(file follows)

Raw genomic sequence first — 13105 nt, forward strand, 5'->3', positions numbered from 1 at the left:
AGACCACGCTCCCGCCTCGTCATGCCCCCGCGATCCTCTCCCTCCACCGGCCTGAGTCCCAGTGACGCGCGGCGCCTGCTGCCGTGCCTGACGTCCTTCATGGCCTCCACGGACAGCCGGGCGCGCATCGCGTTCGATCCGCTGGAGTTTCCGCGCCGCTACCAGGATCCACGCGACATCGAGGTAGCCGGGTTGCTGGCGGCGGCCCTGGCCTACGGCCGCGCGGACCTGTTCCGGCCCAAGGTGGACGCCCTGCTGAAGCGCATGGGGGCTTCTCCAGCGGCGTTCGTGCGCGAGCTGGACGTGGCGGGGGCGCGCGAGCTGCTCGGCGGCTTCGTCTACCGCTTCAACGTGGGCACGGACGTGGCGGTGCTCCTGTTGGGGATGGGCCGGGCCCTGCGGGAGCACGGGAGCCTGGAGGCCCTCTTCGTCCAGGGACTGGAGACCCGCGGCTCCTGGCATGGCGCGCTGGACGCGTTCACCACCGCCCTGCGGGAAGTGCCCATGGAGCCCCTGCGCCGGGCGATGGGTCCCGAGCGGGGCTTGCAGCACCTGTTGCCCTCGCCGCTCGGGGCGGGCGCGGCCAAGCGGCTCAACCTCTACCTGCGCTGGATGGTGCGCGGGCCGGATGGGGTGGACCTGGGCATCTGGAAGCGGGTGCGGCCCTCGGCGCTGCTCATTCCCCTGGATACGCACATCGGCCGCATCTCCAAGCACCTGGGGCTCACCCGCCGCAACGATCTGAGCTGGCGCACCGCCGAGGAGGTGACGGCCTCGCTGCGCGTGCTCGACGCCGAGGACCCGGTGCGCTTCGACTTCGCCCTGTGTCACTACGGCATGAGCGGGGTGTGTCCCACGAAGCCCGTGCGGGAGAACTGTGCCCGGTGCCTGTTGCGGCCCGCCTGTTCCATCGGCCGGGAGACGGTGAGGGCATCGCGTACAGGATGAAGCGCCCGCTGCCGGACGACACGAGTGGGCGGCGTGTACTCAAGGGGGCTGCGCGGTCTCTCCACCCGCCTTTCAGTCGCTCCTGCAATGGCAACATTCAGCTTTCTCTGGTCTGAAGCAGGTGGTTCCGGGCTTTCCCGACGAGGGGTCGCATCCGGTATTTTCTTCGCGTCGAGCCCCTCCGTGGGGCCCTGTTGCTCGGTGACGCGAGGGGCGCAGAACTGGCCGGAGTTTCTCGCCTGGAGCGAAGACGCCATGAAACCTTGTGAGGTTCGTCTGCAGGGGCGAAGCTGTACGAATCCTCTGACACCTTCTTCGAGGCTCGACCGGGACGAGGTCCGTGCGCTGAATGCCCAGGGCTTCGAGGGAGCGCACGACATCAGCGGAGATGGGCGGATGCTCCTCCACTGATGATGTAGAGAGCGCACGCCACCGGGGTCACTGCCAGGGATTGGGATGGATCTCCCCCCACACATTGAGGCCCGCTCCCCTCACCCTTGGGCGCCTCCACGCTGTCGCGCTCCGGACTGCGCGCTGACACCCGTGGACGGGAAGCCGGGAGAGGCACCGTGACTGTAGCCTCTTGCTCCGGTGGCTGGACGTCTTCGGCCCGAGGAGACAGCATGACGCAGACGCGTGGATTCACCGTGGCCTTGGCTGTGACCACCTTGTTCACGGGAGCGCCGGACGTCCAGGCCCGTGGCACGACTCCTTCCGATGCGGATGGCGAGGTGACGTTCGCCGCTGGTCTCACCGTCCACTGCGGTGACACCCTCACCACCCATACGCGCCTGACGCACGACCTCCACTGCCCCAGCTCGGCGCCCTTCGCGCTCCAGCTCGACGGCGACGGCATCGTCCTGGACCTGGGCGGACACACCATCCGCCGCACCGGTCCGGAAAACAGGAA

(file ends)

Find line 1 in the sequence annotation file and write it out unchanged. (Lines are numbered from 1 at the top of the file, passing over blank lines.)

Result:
Raw genomic sequence first — 13105 nt, forward strand, 5'->3', positions numbered from 1 at the left: